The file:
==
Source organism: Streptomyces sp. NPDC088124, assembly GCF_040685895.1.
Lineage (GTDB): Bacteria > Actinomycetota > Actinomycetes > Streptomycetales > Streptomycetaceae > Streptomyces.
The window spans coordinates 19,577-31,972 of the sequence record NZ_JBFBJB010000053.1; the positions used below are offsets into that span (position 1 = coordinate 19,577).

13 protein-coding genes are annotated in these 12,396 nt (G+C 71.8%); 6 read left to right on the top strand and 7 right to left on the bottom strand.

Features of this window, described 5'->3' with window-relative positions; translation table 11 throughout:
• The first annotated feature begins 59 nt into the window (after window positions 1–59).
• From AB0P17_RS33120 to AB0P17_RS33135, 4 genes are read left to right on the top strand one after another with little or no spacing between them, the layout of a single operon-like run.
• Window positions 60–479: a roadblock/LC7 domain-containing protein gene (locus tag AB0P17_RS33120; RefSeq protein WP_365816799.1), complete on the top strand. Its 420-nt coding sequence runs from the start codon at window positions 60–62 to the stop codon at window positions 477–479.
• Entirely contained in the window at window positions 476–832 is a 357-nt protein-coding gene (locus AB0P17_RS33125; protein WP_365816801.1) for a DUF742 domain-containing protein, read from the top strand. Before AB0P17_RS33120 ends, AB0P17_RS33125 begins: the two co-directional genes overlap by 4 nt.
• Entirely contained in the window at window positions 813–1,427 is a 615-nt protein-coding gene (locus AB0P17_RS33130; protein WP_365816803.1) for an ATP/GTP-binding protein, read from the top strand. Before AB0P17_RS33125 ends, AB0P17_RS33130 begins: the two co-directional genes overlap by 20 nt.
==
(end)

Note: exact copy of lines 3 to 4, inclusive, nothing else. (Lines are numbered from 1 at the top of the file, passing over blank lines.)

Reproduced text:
The window spans coordinates 19,577-31,972 of the sequence record NZ_JBFBJB010000053.1; the positions used below are offsets into that span (position 1 = coordinate 19,577).

13 protein-coding genes are annotated in these 12,396 nt (G+C 71.8%); 6 read left to right on the top strand and 7 right to left on the bottom strand.